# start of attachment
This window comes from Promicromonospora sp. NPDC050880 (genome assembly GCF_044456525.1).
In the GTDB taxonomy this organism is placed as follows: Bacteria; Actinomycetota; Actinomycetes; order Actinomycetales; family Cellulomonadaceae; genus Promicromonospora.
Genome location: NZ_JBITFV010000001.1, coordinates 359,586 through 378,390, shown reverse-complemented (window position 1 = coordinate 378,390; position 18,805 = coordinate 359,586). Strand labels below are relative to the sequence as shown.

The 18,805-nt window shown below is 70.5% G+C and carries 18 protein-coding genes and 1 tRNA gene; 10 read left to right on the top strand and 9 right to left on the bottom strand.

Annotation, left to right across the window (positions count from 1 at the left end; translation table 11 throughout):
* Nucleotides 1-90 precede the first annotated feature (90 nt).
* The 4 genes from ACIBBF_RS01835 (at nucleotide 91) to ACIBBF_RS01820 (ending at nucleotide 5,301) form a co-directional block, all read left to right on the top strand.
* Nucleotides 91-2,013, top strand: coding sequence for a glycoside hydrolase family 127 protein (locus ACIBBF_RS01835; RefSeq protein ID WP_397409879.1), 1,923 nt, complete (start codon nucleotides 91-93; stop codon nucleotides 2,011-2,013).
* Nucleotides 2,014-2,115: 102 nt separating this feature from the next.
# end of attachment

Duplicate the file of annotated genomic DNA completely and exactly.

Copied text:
This window comes from Promicromonospora sp. NPDC050880 (genome assembly GCF_044456525.1).
In the GTDB taxonomy this organism is placed as follows: Bacteria; Actinomycetota; Actinomycetes; order Actinomycetales; family Cellulomonadaceae; genus Promicromonospora.
Genome location: NZ_JBITFV010000001.1, coordinates 359,586 through 378,390, shown reverse-complemented (window position 1 = coordinate 378,390; position 18,805 = coordinate 359,586). Strand labels below are relative to the sequence as shown.

The 18,805-nt window shown below is 70.5% G+C and carries 18 protein-coding genes and 1 tRNA gene; 10 read left to right on the top strand and 9 right to left on the bottom strand.

Annotation, left to right across the window (positions count from 1 at the left end; translation table 11 throughout):
* Nucleotides 1-90 precede the first annotated feature (90 nt).
* The 4 genes from ACIBBF_RS01835 (at nucleotide 91) to ACIBBF_RS01820 (ending at nucleotide 5,301) form a co-directional block, all read left to right on the top strand.
* Nucleotides 91-2,013, top strand: coding sequence for a glycoside hydrolase family 127 protein (locus ACIBBF_RS01835; RefSeq protein ID WP_397409879.1), 1,923 nt, complete (start codon nucleotides 91-93; stop codon nucleotides 2,011-2,013).
* Nucleotides 2,014-2,115: 102 nt separating this feature from the next.